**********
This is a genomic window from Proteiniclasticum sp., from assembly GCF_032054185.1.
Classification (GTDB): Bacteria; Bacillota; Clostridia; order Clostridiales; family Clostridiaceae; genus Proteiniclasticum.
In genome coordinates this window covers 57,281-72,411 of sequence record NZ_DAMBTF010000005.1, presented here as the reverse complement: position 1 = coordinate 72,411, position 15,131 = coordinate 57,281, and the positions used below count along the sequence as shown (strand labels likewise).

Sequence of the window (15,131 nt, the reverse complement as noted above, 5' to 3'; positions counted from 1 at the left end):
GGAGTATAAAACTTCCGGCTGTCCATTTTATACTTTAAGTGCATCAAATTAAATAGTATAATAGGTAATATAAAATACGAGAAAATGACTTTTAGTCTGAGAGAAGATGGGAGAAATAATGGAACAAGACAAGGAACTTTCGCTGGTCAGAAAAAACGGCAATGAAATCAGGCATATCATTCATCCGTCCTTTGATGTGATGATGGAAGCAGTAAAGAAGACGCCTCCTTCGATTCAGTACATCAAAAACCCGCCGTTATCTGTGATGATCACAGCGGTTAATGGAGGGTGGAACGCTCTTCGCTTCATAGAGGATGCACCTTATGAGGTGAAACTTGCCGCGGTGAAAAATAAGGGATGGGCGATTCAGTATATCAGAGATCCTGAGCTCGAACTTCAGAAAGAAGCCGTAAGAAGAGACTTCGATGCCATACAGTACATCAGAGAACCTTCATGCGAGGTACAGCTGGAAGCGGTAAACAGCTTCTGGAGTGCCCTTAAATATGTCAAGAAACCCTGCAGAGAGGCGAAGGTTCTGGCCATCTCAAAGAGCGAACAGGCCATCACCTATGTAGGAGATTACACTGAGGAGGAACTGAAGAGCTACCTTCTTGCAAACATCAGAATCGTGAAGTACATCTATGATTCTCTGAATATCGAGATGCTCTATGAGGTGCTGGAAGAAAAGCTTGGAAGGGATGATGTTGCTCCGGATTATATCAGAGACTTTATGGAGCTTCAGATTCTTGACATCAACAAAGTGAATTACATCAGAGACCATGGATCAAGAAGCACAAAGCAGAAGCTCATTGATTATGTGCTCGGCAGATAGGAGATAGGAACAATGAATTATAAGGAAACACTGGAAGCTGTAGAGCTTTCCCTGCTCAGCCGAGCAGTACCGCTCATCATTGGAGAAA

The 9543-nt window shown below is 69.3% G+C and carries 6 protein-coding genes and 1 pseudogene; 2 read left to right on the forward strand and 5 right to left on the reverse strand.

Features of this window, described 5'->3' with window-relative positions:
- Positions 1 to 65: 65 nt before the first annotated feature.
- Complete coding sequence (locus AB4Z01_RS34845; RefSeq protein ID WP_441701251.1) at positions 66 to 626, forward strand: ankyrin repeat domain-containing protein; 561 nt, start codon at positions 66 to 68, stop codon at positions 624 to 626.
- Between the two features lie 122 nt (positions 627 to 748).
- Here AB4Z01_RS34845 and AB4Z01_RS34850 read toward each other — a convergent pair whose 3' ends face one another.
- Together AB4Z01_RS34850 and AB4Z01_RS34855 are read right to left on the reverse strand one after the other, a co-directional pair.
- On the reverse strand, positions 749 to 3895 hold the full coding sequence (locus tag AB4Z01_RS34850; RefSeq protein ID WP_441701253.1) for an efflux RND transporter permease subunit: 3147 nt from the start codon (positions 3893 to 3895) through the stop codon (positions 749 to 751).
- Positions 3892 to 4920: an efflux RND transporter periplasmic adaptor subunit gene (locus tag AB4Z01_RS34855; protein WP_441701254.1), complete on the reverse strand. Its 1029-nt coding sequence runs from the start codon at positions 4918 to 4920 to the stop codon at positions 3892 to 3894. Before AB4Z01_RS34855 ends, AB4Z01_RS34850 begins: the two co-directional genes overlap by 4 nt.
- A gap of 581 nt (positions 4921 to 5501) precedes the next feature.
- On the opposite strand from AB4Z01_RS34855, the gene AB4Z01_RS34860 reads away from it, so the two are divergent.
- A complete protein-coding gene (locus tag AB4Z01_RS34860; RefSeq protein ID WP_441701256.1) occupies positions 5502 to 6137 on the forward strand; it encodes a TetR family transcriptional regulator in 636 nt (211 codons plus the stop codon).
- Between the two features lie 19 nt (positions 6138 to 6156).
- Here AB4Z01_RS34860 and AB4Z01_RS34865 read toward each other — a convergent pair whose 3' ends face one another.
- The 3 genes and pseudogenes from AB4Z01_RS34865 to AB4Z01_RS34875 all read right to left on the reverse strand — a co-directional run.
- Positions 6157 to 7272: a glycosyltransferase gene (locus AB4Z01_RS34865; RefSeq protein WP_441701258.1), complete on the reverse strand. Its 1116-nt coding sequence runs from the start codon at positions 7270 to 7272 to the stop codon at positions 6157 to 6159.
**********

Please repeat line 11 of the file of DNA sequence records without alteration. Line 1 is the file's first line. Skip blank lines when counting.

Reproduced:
- Here AB4Z01_RS34845 and AB4Z01_RS34850 read toward each other — a convergent pair whose 3' ends face one another.